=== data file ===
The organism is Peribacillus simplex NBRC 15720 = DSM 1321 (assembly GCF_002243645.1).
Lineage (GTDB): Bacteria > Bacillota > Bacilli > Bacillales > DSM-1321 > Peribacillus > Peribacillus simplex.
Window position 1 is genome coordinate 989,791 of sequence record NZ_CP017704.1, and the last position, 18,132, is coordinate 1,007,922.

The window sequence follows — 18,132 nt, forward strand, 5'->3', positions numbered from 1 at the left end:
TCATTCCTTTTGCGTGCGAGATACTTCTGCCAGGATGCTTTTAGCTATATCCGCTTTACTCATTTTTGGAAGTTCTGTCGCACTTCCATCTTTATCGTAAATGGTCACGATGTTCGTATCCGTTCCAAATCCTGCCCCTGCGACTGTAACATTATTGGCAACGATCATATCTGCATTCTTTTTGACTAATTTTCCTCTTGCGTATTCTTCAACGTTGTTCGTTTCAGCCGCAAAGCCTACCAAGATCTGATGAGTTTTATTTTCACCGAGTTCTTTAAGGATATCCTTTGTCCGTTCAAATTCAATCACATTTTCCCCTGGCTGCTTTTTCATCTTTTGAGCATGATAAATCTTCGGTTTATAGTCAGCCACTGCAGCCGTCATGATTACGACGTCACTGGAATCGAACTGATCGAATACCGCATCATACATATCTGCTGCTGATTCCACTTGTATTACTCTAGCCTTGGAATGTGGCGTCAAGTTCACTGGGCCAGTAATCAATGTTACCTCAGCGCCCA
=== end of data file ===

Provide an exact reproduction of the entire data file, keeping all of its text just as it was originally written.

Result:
The organism is Peribacillus simplex NBRC 15720 = DSM 1321 (assembly GCF_002243645.1).
Lineage (GTDB): Bacteria > Bacillota > Bacilli > Bacillales > DSM-1321 > Peribacillus > Peribacillus simplex.
Window position 1 is genome coordinate 989,791 of sequence record NZ_CP017704.1, and the last position, 18,132, is coordinate 1,007,922.

The window sequence follows — 18,132 nt, forward strand, 5'->3', positions numbered from 1 at the left end:
TCATTCCTTTTGCGTGCGAGATACTTCTGCCAGGATGCTTTTAGCTATATCCGCTTTACTCATTTTTGGAAGTTCTGTCGCACTTCCATCTTTATCGTAAATGGTCACGATGTTCGTATCCGTTCCAAATCCTGCCCCTGCGACTGTAACATTATTGGCAACGATCATATCTGCATTCTTTTTGACTAATTTTCCTCTTGCGTATTCTTCAACGTTGTTCGTTTCAGCCGCAAAGCCTACCAAGATCTGATGAGTTTTATTTTCACCGAGTTCTTTAAGGATATCCTTTGTCCGTTCAAATTCAATCACATTTTCCCCTGGCTGCTTTTTCATCTTTTGAGCATGATAAATCTTCGGTTTATAGTCAGCCACTGCAGCCGTCATGATTACGACGTCACTGGAATCGAACTGATCGAATACCGCATCATACATATCTGCTGCTGATTCCACTTGTATTACTCTAGCCTTGGAATGTGGCGTCAAGTTCACTGGGCCAGTAATCAATGTTACCTCAGCGCCCA